Hostile Memorial Stadium awaits Jacks

Justin Hardend Sports Editor

Saturday may not be the most important game the Jackrabbits will play this season but it will most certainly be the most talked about of the regular season.

SDSU will be walking into a hostile environment with crowd levels they aren’t accustomed to. The Jacks have not played the Nebraska Cornhuskers since their 2010 season in which they lost 17-3 in what some would call a moral victory, if you’re into that kind of thing. To some players, this will be the highlight game of their career, especially if they walk away winners.

“It’s a big game,” wide receiver Jason Schneider said. “I know as a freshman you picked out some of the games in your career that are going to be big games in front of big crowds and this is definitely one of them … We are going to go in with the same mentality as any other game that we are going to win.”

Head coach John Stiegelmeier has preached the highly touted “1-0” concept that has caught on like wildfire here at SDSU and the Jackrabbits know they have to stick to their script in entering a passionate Memorial Stadium.


“With the crowd we know it’s going to be loud,” Schneider said. “They’re a good team and so you know they will make plays, we just got to fight through the adversity as an offense make plays … Do our job and move the ball downfield.”

Opened in 1923, Momorial Stadium has been home to the Cornhuskers for just under 100 years. It has since been recently renovated in 2006 the stadium can seat up to 87,091 screaming fans. College football arguably has the loudest atmospheres known to sports. In comparison to the newly Metlife stadium in East Rutherford, New Jersey can only seat 82, 556 people, the largest NFL venue in capacity. College football tends to house young college students as compared to a variety of age groups like an NFL game might. Senior defensive lineman Doug Peete knows it’s a great opportunity to build a stronger resume as a program.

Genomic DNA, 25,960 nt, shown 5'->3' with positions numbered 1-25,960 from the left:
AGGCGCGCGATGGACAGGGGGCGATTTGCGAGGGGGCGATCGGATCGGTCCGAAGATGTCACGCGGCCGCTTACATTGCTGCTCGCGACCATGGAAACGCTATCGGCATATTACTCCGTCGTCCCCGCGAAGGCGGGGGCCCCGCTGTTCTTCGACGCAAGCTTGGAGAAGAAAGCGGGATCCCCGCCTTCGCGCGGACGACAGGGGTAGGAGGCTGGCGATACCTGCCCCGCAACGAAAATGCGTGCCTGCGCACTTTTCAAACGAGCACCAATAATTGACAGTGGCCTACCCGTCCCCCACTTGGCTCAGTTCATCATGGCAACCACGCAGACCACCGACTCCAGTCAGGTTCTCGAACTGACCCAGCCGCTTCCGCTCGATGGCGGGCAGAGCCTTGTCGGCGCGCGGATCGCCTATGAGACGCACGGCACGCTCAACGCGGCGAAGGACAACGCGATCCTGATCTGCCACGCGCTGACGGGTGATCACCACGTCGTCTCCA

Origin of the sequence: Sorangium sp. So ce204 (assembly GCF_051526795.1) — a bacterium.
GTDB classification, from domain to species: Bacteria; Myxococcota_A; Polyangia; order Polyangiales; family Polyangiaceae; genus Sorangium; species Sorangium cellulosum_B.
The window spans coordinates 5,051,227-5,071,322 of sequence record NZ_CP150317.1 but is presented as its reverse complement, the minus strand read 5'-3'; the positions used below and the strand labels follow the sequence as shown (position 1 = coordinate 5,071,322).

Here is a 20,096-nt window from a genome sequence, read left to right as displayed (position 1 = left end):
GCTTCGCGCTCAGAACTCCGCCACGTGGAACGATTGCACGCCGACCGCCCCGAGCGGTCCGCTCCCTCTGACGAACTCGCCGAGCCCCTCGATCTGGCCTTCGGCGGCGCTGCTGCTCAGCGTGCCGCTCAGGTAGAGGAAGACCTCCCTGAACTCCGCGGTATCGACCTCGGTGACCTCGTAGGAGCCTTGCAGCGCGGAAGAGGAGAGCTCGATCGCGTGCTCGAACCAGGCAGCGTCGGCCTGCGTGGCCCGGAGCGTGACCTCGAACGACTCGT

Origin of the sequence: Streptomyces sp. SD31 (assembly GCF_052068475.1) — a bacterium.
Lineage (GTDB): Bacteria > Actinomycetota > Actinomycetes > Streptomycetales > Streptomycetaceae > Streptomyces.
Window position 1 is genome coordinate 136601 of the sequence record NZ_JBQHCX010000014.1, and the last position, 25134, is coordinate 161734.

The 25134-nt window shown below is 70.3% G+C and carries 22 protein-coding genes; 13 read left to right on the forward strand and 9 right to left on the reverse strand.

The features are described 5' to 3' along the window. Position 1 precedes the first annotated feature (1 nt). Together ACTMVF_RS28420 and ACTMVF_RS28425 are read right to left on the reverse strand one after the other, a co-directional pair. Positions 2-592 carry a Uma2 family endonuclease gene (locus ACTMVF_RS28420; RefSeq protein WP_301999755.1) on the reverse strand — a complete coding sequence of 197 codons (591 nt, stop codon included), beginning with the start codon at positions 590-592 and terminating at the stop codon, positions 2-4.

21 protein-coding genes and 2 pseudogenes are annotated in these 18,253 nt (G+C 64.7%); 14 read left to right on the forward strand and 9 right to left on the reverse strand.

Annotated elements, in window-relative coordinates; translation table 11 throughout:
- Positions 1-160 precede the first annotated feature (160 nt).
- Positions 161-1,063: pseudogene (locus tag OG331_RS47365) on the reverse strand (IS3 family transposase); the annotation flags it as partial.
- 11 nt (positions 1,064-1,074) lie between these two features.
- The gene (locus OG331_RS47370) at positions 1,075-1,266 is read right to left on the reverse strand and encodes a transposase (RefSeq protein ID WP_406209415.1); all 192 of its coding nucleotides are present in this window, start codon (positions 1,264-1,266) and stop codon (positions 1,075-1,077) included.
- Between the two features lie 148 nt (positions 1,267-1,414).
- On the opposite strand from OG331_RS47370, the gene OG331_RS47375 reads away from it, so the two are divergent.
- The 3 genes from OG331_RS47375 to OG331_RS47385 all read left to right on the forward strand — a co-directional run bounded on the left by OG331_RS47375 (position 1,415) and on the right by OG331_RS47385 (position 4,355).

“You really grow as a program playing this school,” Peete said. “It really defines your character and how you overcome that adversity, I think it’s a good test for us, it’ll be fun.”

The defense has played well through the first three games of the season taking the ball away six times and the team bond has been strong this season.

“Playing for the man next to you … A lot of us lived together, we really got a strong bond,” Peete said. “I think we are all doing pretty good, everyone is playing for each other.”

Playing in big games can be exciting and hyped up more than they really should; after all it is a game right? It may be easy to forget it’s just a regular season game and a loss doesn’t mean the season is over. Coach Stig will re-enforce his players with a sense of reality that this game is not everything.

“I don’t think it’s the Super Bowl,” Stigelmeir said. “I think it’s natural to look forward to this game, but I don’t think we’ve overlooked any of our opponents to this point.”

Although the venue may be bigger and more glamorous than the Jacks are used to the coach, Stigelmeier knows the team has a job to do and they aren’t tourists, they’re football players.

“You don’t talk down about Nebraska or about their football program … You don’t say ‘look, they lost to UCLA’ we’re not UCLA,” Stigelmeier said. “You know your parents are going to be here, the only thing they are going to be excited about is you playing your best football, not being here with you, you’re not a tourist.”

The Jackrabbits will play the Cornhuskers at 2:30 p.m. in Lincoln, Neb. Available to watch on Jackrabbit Sports Network or the Big Ten Network.